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Southern Interior drivers need to adjust to challenging conditions

Nelson Daily Staff
By Nelson Daily Staff
November 6th, 2015

Don’t kid yourself, winter is definitely coming.

According to ICBC (Insurance Corporation of BC) stats, in the Southern Interior, speed-related crashes that result in injury or fatality increase by over 90 per cent between November and January – totalling over 80 crashes each of these months.

“With worsening weather across our province, it’s important to adjust your driving for the road conditions you encounter,” said Lindsay Matthews, ICBC’s director responsible for road safety.

“In poor weather, slow down, increase your following distance and allow extra travel time. Watch for pedestrians and cyclists who are harder to see at this time of year.”
ICBC said driving too fast for the road conditions is a factor in most speed related crashes,” said in the ICBC media release.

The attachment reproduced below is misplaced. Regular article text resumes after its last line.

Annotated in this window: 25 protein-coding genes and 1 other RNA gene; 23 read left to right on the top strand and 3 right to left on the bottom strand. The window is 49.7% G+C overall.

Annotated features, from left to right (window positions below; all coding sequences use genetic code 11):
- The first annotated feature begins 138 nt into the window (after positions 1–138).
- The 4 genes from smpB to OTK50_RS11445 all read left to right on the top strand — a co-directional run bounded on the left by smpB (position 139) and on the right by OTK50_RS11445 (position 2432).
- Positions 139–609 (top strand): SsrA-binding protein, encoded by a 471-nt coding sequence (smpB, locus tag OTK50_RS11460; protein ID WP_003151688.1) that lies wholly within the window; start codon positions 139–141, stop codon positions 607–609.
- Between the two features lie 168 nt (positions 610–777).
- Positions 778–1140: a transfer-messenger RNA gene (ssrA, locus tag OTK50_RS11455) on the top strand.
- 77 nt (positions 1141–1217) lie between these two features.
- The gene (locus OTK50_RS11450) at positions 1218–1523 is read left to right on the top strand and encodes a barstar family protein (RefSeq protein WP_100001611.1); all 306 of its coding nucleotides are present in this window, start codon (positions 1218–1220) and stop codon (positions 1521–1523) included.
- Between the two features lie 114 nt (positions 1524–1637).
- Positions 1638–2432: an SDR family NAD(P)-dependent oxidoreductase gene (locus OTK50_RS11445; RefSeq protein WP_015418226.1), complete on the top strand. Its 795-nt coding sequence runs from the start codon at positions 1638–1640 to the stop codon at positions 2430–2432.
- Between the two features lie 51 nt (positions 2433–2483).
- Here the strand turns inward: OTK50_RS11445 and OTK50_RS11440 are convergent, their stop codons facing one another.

That’s why ICBC and police are appealing to Southern Interior drivers to adjust their driving for the road conditions they encounter. In poor weather, slow down, increase your following distance and allow extra travel time.
Throughout November, police across B.C. will be looking for drivers travelling at unsafe speeds.
Top 5 tips for Southern Interior drivers:

  1. Ice and snow can hit unexpectedly so make sure your tires are rated for the conditions you’ll be driving in this winter. Check your tire pressure regularly – pressure drops in cold weather and overinflated tires can reduce gripping.
  2. When severe winter conditions arrive, consider alternatives – take public transit if possible, carpool with a confident driver whose vehicle is equipped for the conditions, take a taxi, work from home or wait until the road crews have cleared major roads. Sometimes the best option is to leave the car at home.
  3. Consider using your headlights whenever weather is poor and visibility is reduced – not only at night – to help you see ahead and be seen by other drivers.
  4. Clear off any snow that’s built up on your vehicle’s headlights and wheel wells before driving; it can affect your ability to see and steer.
  5.  In poor weather, use extreme caution when approaching highway maintenance vehicles on the road and never pass on the right. Be patient and maintain a safe following distance – these vehicles throw up snow and spray which can make it difficult to see.

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